I see the literary and pedagogical nature of biblical and midrashic narratives doing precisely that. Or as Adam Philips once said about child development, and about psychoanalysis itself: "The child's freedom, the child's self-fashioning project, depends on her being able to treat orders and instructions as though they were also hints and suggestions: an education through hinting about hinting that hints, points, invites, but does not compel."

And indeed, the very deepest things we can only say indirectly. Especially at moments of leave-taking, even when we often attempt to pour out and reveal all that is in our hearts, we cannot ever fully capture all we want to say. And so often, we take the opposite course, simply evading trying to say it at all, or do so in a very hasty, improvised way. But why, I still wonder, is G‑d embarrassed to tell Aaron? Why should it be difficult even for Him?

My colleagues and friends suggested some possible answers:

Rav Kook, the famous first Chief Rabbi of Palestine, once said that death is a herpah — "disgrace" or "shame" — for man. That is, we really should not have to die at all, despite Adam's sin. And G‑d, so to speak, is sensitive to this. It "embarrasses" Him. Especially in regard to Moses and Aaron, such great souls. What, indeed, did they do that could possibly justify this? The prophet Elijah, for example, merits an entirely different kind of departure: he does not die but ascends to heaven in a chariot of fire (II Kings 11). So how can G‑d say this to Aaron — especially after Aaron was the one who in the previous story, the rebellion of Korach, stopped the massive lethal plague that had broken out among the Israelites and "stood between the living and the dead"? (Numbers 17:13).

Another suggestion: sometimes one has to tell difficult things to people one loves. One has to give criticism or convey hard truths and this is embarrassing. G‑d loved Aaron and did not want to have to tell him he would die; it was embarrassing knowledge.1

In a recent lecture, in a discussion of the midrash on the way Moshe so indirectly "took" Aaron, and conveyed to him the day of his death, the well-known Jerusalem teacher and author on the Bible, Aviva Gottlieb Zornberg, explored the possibility that Moses was not just manipulating Aaron: perhaps Moses indeed forgot or repressed the terrible knowledge G‑d gave him. He knows, however, that he has to tell Aaron something, and that the truth will emerge as he speaks, and as they read together, and try to apply the text to their own lives. They will find the "lost" word of Torah in the process. On a broader level, she continued, one doesn't "possess one's own truth"; rather one has to bear witness to it through one's reading, through an alert reading. One reaches it obliquely, one begets it, as Moses joins Aaron to beget the truth together with him, to bring out the hidden dimension of the text through use of one's own life situation. Interpretation and finding of truth are not, then, the saying of what one already knows. Instead, it is a dark, oblique process. In the obscurities and dark spaces, one finds an unpredictable truth. And that indeed is the way of Torah.2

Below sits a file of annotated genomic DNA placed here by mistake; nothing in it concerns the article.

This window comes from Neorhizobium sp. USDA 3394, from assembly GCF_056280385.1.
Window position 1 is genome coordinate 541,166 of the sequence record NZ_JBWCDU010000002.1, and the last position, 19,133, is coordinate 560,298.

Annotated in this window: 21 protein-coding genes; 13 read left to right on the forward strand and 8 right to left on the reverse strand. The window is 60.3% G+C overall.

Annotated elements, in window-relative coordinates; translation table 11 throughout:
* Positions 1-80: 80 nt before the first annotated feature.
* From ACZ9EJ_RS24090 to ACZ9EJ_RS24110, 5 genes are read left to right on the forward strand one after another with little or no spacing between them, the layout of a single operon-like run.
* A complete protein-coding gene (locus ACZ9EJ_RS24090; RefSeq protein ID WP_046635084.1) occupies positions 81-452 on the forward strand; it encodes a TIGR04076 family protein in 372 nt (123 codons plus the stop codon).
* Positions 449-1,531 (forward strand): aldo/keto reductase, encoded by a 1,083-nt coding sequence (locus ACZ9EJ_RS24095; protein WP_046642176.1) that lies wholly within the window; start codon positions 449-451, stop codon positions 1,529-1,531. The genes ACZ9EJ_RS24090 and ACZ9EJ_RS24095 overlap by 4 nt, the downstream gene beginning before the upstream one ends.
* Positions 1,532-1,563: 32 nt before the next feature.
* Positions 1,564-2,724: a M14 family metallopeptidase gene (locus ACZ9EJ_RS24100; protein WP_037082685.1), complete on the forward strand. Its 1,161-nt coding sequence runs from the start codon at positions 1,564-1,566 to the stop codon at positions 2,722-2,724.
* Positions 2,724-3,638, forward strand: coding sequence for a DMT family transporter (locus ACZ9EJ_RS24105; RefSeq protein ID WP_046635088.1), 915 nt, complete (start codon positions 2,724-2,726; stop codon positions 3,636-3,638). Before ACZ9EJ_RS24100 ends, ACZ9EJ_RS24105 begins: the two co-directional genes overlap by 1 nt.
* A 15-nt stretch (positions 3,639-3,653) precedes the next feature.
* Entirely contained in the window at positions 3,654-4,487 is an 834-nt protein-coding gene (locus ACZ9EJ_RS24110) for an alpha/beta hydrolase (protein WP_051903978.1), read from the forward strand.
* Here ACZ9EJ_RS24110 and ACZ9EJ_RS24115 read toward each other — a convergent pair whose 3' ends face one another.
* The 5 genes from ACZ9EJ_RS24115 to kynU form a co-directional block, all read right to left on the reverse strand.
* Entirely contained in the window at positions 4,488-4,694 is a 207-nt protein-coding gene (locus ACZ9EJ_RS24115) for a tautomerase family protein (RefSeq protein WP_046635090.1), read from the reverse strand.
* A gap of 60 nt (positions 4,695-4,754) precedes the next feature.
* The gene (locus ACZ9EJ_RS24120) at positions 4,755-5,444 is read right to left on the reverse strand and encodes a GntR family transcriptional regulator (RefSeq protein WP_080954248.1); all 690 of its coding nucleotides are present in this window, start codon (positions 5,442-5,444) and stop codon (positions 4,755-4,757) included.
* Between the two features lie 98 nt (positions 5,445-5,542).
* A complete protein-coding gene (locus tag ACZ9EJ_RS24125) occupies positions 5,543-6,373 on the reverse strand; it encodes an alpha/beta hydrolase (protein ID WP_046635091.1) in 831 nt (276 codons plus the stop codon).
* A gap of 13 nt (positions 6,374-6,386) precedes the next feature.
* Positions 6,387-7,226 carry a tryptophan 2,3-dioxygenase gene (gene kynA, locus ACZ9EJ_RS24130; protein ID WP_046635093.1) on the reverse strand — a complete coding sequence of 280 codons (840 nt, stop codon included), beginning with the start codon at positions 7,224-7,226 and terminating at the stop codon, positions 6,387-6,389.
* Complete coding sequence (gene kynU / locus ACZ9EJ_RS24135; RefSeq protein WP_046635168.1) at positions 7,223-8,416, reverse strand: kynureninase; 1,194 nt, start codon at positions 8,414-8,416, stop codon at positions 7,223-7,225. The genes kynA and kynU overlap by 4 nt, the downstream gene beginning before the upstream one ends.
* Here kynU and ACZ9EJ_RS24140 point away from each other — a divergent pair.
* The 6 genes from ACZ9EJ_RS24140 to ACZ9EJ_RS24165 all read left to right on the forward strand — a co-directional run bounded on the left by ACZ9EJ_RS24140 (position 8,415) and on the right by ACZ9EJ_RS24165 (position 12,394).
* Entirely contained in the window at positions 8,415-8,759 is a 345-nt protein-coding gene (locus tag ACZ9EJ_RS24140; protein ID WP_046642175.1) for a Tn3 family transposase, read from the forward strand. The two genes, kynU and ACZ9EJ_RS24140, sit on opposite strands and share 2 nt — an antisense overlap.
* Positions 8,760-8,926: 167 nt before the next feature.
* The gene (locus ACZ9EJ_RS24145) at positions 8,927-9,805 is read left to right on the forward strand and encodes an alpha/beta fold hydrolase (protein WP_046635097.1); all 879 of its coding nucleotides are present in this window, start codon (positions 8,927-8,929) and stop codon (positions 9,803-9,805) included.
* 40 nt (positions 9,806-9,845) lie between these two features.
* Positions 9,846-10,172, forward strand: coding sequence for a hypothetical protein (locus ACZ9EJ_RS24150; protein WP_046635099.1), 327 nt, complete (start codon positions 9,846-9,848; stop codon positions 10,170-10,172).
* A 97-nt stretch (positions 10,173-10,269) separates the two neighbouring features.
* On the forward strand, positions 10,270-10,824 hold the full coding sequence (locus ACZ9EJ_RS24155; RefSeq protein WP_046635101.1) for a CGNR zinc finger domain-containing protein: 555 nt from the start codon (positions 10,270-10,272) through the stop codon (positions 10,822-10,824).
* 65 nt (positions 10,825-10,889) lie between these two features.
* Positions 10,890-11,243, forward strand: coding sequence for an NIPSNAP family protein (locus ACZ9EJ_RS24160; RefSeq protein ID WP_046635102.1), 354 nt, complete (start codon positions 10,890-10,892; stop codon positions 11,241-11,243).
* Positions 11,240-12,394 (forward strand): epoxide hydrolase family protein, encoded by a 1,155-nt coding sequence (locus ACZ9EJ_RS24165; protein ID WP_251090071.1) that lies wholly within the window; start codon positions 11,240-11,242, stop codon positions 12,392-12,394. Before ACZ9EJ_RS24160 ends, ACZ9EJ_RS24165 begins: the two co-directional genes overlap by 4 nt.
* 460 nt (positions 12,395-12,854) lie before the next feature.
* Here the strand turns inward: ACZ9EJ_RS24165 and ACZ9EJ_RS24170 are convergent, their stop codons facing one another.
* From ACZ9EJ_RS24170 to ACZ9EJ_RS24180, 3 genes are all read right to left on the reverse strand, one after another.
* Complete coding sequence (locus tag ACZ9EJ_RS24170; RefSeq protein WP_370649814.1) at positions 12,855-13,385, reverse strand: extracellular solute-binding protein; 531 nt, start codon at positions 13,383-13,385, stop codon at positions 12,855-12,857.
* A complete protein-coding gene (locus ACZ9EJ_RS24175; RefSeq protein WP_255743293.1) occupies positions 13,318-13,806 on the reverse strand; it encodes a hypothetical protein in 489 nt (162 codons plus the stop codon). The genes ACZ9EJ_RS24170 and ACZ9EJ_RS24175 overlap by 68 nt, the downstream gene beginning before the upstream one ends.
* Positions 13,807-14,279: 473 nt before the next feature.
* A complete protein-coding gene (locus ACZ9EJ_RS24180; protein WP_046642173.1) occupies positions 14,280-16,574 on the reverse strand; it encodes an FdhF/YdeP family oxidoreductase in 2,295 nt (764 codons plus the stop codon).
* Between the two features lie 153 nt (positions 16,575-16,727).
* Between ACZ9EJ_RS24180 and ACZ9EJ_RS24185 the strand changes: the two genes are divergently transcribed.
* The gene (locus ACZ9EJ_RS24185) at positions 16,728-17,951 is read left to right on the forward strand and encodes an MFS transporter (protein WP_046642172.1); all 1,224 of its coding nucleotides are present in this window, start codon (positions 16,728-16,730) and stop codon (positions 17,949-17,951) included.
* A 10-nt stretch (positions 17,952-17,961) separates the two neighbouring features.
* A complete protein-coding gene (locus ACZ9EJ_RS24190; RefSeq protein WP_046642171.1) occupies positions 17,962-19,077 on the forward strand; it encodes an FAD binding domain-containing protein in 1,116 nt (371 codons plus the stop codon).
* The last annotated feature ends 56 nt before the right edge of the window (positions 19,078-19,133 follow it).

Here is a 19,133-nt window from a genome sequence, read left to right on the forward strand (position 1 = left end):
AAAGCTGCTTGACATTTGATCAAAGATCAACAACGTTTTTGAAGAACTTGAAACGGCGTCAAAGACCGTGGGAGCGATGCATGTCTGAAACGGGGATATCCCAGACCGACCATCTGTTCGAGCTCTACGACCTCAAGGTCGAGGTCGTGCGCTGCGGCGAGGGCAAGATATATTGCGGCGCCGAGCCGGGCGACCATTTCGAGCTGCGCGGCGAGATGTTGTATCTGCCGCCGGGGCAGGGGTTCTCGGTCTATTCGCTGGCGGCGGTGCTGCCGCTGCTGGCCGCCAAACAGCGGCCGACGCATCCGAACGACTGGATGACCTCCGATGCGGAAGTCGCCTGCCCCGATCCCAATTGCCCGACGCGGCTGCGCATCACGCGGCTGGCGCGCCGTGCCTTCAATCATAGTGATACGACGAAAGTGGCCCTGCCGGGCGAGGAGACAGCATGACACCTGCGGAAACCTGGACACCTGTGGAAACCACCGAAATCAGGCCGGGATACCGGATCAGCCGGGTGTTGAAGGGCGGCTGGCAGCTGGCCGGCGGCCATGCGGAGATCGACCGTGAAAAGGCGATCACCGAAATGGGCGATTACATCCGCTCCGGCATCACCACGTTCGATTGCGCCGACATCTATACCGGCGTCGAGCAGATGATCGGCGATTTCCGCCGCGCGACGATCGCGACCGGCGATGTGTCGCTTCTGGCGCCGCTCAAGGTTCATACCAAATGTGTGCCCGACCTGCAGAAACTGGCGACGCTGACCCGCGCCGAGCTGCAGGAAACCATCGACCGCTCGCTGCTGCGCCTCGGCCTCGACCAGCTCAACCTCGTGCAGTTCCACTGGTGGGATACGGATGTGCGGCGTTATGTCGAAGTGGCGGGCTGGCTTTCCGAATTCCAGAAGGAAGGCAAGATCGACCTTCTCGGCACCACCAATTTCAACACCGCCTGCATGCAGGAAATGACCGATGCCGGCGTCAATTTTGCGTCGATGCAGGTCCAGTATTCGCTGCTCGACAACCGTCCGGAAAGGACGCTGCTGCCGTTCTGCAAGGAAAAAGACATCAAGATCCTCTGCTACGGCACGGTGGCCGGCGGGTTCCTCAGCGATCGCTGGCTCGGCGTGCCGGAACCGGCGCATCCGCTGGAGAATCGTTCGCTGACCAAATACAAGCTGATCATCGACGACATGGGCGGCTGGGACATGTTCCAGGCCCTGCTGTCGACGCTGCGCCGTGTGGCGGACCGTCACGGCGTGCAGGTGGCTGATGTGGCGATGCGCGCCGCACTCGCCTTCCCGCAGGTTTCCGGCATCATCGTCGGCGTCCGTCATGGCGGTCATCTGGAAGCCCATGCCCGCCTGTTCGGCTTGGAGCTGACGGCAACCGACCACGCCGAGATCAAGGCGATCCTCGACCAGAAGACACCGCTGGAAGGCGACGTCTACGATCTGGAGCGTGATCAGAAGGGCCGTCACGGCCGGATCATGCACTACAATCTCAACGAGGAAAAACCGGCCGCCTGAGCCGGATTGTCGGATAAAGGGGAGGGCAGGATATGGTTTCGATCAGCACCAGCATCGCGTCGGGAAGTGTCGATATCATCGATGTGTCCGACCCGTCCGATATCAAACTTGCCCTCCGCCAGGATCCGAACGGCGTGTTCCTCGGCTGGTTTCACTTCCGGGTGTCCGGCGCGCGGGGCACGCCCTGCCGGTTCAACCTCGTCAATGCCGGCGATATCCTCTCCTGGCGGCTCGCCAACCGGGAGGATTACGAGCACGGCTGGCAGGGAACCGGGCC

Dark spaces and unpredictable truths. We all continue to search the Torah, to try to beget our truth and our consolation. The key line for me in that midrash is Aaron's shema bishvili hu ha-davar? "Perhaps this word/thing is meant for me?" Aaron first learns it as theoretical knowledge, a nice lecture, a theme in Genesis about everyone having to die. But he doesn't realize, bishvili hu ha davar. The word of Torah is indeed for us on our deepest level in all our pain as well as all our joy, in our life and in our death.


The classic medieval Jewish commentator Rashi, in his comment on the words "take Aaron," cites a midrash and interprets the directive to Moses as follows: "With words of comfort: 'How fortunate are you that you will see your crown given to your son, unlike me who has not merited that.'" For Moses was succeeded not by his son, but by his student and follower, Joshua, and went to his death alone.

The midrash continues to describe the scene of a very gentle, loving passing, one which Moses yearns for himself as he witnesses it. Aaron takes off the special garments of the High Priesthood, and they are put on his son Elazar. Then:

Moses said to Aaron: "Enter the cave." And he entered.

"Ascend the couch." And he ascended.

"Extend your arms," And he extended them.

"Close your mouth." And he closed it.

"Shut your eyes." And he shut them.

At that moment, Moses said, "Fortunate is the one who dies such a death."

Thus it is written [Deut. 32:50] "like Aaron your brother died"-- the death that you desired.

Another midrash expands the dialogue:

Said Moses to him: "Aaron my brother, what do you see. Miriam died, and I and you both took care of her. You are dying, and you see me and Elazar taking care of you. And myself — when I die, who will take care of me?"

Answered the Holy One blessed be He: "I will take care of you," as it is written [Deut. 34:6] "And he buried him there." Immediately, the Shechinah descended and kissed him [Aaron].

The last line comes from the moving and painful description of Moses' own passing at the end of the Book of Deuteronomy (Deut.34:5-6):

And Moses died there, the servant of G‑d, in the land of Moab — according to the word of G‑d.

And he buried him there in the valley, in the land of Moab, opposite Beit Peor,

And no one knows his grave unto this day.

The midrash above is trying to explain the ambiguous pronoun "he" in the phrase "and he buried him there." Who in fact, buried Moses? For after Moses finishes speaking his final words to the people in Deuteronomy 32:44-52, G‑d tells him to ascend mount Nebo in the land of Moab facing Jericho, and to view the promised land he will not be able to enter: "And die on the mountain which you ascend, and be gathered to your people, like Aaron your brother died, and was gathered to his people in Mount Hor." But unlike Aaron, no one was to accompany Moses. He went alone. G‑d took care of his lonely passing.